But what if you want to know the countries with the best and worst consequences? In that case, the best option might be Professor Steve Hanke’s annual Misery Index.
What’s the methodology for Professor Hanke’s Index?
Here’s some of his explanation for National Review.
In the economic sphere, misery tends to flow from high inflation, steep borrowing costs, and unemployment. …Comparing countries’ metrics can tell us a lot about where in the world people are sad or happy. Hanke’s Annual Misery Index (HAMI) gives us the answers. My version of the misery index is the sum of the year-end unemployment (multiplied by two), inflation, and bank-lending rates, minus the annual percentage change in real GDP per capita. Higher readings on the first three elements are “bad” and make people more miserable. These “bads” are offset by a “good” (real GDP per capita growth).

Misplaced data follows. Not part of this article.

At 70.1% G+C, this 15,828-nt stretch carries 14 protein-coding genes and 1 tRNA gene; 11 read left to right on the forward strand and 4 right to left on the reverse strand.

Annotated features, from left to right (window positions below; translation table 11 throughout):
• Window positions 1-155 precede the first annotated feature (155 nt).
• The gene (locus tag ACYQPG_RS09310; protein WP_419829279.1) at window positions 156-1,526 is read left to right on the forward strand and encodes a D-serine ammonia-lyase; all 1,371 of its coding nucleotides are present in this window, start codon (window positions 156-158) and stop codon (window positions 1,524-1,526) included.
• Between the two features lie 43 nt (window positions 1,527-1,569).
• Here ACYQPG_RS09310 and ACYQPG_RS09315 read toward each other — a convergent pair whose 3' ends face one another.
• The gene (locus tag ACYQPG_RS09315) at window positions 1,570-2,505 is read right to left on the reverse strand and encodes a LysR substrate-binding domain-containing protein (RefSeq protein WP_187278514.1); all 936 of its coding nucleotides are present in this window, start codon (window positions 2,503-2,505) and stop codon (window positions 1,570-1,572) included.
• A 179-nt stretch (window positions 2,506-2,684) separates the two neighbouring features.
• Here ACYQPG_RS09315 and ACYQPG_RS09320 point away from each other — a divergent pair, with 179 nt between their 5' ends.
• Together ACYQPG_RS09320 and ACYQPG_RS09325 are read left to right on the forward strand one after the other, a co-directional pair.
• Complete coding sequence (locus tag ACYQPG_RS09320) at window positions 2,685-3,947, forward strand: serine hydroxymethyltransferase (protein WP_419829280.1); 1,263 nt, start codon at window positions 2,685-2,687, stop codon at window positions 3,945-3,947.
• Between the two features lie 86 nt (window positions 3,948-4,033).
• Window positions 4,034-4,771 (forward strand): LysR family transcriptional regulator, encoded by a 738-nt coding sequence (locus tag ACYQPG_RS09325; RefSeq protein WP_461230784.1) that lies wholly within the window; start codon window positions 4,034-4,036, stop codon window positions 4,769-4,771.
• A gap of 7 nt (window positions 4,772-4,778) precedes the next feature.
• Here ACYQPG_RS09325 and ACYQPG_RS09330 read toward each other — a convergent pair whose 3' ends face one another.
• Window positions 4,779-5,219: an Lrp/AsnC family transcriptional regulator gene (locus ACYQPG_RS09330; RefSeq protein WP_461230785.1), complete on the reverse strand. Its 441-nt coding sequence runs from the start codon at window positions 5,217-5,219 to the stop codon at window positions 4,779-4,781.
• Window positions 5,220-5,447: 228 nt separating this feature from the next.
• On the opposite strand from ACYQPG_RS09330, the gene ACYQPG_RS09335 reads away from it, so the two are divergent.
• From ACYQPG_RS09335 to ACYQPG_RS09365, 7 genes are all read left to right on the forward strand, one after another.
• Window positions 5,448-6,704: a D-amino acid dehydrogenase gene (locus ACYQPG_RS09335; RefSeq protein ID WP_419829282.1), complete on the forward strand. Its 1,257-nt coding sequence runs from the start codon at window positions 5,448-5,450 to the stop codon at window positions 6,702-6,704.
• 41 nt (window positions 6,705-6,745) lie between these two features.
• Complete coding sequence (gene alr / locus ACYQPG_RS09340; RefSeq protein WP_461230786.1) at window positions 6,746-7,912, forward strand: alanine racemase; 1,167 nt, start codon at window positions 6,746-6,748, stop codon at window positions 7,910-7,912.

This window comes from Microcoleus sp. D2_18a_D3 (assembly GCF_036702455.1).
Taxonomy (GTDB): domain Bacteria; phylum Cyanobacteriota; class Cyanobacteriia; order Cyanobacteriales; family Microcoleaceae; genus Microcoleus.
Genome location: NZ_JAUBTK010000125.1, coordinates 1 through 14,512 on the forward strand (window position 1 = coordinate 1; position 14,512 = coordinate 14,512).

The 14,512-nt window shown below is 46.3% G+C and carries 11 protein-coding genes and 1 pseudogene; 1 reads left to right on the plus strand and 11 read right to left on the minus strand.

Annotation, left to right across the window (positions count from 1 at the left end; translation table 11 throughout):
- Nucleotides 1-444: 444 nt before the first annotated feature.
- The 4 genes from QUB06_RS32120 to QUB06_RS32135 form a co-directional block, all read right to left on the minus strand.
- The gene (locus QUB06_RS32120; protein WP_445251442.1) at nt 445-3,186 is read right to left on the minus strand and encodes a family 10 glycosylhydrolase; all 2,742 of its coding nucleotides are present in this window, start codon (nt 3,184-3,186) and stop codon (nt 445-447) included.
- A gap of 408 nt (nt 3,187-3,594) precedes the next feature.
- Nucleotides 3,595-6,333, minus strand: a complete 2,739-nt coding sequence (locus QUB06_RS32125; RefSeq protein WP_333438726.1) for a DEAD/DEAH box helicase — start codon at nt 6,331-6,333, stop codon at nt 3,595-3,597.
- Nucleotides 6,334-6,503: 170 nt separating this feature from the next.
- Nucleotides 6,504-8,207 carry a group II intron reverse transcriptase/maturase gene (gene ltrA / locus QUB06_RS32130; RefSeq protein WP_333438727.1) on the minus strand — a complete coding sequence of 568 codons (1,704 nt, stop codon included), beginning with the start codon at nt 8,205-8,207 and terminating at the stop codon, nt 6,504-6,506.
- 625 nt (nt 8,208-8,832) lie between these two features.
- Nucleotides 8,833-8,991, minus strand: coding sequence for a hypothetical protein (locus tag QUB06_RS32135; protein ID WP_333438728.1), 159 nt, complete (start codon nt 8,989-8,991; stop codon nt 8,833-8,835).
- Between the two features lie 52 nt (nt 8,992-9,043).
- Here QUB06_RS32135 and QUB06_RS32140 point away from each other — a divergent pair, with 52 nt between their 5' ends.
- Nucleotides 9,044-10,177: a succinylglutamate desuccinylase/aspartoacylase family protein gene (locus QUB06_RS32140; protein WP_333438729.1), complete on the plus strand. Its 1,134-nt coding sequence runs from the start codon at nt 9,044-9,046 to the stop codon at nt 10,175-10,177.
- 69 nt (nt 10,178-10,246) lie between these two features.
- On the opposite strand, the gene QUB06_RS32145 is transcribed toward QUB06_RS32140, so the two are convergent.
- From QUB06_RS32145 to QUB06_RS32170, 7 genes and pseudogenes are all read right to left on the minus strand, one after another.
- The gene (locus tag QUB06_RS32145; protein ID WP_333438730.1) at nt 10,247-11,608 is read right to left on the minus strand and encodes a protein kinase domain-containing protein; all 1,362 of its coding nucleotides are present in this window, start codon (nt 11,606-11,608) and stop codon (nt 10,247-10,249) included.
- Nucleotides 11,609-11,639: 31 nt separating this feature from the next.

What are the countries with the best outcomes?
I’ll share one final excerpt from Hanke’s article. He points out that Switzerland’s spending cap is a big reason for the nation’s success.
Switzerland has the lowest HAMI score in the world. One reason for that is the Swiss debt brake. The debt brake has worked like a charm. Unlike most countries, Switzerland’s debt-to-GDP ratio has been on a downward trend in the last two decades, since it enshrined its debt brake into its constitution in a 2002 national referendum. In 2002, central-government debt stood at 29.7 percent of GDP, and by 2018 had been reduced to 18.7 percent.
P.S. Needless to say, other nations should adopt a Swiss-style spending cap.